Create isolated Jupyter ipython kernels with pyenv and virtualenv

Everyone loves isolation. Makes our life easier and our systems much more robust. Isolating Jupyter notebooks makes no exception. Maybe you want to try some cutting edge scientific library, or more simply your latest project dependencies are not compatible with your current system setup.

Whatever is your situation, follow me in this simple tutorial on how to create an isolated python notebook kernel.

Introduction

If you are a day-to-day Jupyter user you probably know what kernels are. If you are not, a kernel is simply a language virtual machine running behind the scenes and connected to the Jupyter browser interface. Each time you create a new notebook you have to select the kernel from the top right drop down menu of the interface as shown here:

Screen Shot 2015-12-10 at 19.42.29

The goal of this blog post is to add a new kernel on a python environment that is different from the one that I have installed already. This is especially useful if you are trying out some project and you want the dependencies of the new project to be installed in a separate python local setup. We can do that in 3 "easy" steps :)

Step 1: Install pyenv, virtualenv, and pyenv-virtualenv

First we need a way to create different python environments. Each environment will have its own version and isolated package set. On paper it is far from easy, but thanks to Pyenv [note]Pyenv homepage[/note] and virtualenv[note]Virtualenv homepage[/note] the job turns out to be pretty simple.

To install it on MacOSx all you need to do is:

$ brew update $ brew install pyenv

and add to your .bashrc the following:

eval "$(pyenv init -)"

Installing virtualenv is also fairly easy:

$: pip install virtualenv $: pip install virtualenvwrapper

Finally, install pyenv-virtualenv [note]Pyenv-virtualenv homepage[/note]:

$: brew install pyenv $: brew install pyenv-virtualenv

and add to your .bashrc the following:

eval "$(pyenv virtualenv-init -)"

Step 2: Create an isolated python environment

Let's assume now that I want to test my latest project in a Jupyter notebook running a Python kernel with Python 2.7.3. Since I have several projects running on this Python version I also want to have a dedicated Python 2.7.3 environment for my latest project.

First let's see all the python versions available to pyenv:

$ pyenv install --list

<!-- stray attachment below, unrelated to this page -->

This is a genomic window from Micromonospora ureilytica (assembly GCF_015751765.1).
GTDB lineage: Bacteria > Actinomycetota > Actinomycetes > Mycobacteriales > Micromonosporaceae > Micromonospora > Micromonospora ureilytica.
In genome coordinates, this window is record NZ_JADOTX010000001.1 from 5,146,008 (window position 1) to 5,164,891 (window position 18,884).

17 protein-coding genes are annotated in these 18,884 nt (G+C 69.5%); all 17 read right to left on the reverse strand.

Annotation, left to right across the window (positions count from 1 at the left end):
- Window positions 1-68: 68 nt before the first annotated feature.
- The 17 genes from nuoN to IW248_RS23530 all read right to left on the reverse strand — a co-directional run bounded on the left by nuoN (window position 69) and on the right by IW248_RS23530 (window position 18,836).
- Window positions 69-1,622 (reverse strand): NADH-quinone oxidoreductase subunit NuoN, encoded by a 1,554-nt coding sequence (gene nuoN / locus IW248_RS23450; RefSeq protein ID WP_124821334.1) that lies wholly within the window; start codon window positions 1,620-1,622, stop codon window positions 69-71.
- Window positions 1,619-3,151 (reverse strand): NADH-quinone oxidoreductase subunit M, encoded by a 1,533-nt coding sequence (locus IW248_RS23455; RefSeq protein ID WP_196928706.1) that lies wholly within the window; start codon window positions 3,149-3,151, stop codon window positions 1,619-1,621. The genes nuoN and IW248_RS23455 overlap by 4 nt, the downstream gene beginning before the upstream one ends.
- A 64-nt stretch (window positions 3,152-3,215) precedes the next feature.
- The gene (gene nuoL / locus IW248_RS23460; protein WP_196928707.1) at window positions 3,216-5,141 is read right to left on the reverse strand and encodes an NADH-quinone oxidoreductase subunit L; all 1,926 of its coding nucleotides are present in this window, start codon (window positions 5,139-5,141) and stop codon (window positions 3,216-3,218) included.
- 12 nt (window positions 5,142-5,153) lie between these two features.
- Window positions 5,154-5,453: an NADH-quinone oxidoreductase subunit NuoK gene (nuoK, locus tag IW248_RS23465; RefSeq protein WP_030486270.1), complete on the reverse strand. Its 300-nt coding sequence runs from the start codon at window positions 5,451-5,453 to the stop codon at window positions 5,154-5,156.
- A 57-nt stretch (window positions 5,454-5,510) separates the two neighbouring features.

and let's install the one we wants:

$ pyenv install 2.7.3

Now it is time to create a dedicated environment for our project. Suppose I am working on a bleeding age implementation of k_means clustering algorithm (...). This is how I create my working environment:

$: pyenv virtualenv 2.7.3 k_means

and I now see the following:

:~$ pyenv versions system * 2.7.3 (set by /Users/motta/.pyenv/version) 3.5.0 k_means

Let's switch our python environment to the one we created for our new project

:~$ pyenv virtualenvs k_means (created from /Users/motta/.pyenv/versions/2.7.11rc1) :~$ pyenv activate k_means :~$ pyenv virtualenvs * k_means (created from /Users/motta/.pyenv/versions/2.7.11rc1) :~$

and let's install the basic scientific packages we need:

:~$ pip install numpy :~$ pip install pandas

these packages will be local to our k_means python installation and will not affect our system python (for example). To access this environment from Jupyter you need the python kernel too, so let's install it:

:~$ pip install ipykernel

Finally, let's deactivate our environment.

:~$ pyenv deactivate

Step 3: Create your isolated Jupyter python kernel

Now we have to connect our Jupyter to the isolated python enviroment we created in the previous two steps. I am assuming you have already jupyter installed in your system Python. If not, go ahead and install it here.

If you are in the right environment with jupyter installed you should see the following:

:~$ pip list | grep jupyter jupyter-client (4.1.1) jupyter-core (4.0.6)

In order to install a new Jupyter kernel you need to check where Jupyter is reading its configuration files. To do that simply run the following:

:~$ jupyter --paths config:     /Users/motta/.jupyter     /Users/motta/.pyenv/versions/2.7.3/etc/jupyter     /usr/local/etc/jupyter     /etc/jupyter data:     /Users/motta/Library/Jupyter     /Users/motta/.pyenv/versions/2.7.3/share/jupyter     /usr/local/share/jupyter     /usr/share/jupyter runtime:     /Users/motta/Library/Jupyter/runtime

Jupyter search for the kernels in the data directories in the order they are displayed. First, we need to find out where pyenv is storing our k_means environment, and we do it by executing the following:

:~$ pyenv activate k_means :~$ pyenv which python /Users/motta/.pyenv/versions/k_means/bin/python :~$ pyenv deactivate

Now we are ready to create our kernel. First let's create the folder:

:~$ mkdir /Users/motta/Library/Jupyter/kernels/k_means

and let's add the following kernel.json file:

{  "argv": [ "/Users/motta/.pyenv/versions/k_means/bin/python", "-m", "ipykernel",           "-f", "{connection_file}"],  "display_name": "k_means",  "language": "python" }

If you now run jupyter notebook you will have the new kernel available!

Screen Shot 2015-12-10 at 19.25.10

Conclusions

In this blog post I presented how to create an isolated python kernel in your jupyter installation. This is not the only way to do it, so please share in the comments if you have better ways to achieve the same result!

If you enjoyed this blog post you can also follow me on twitter.

References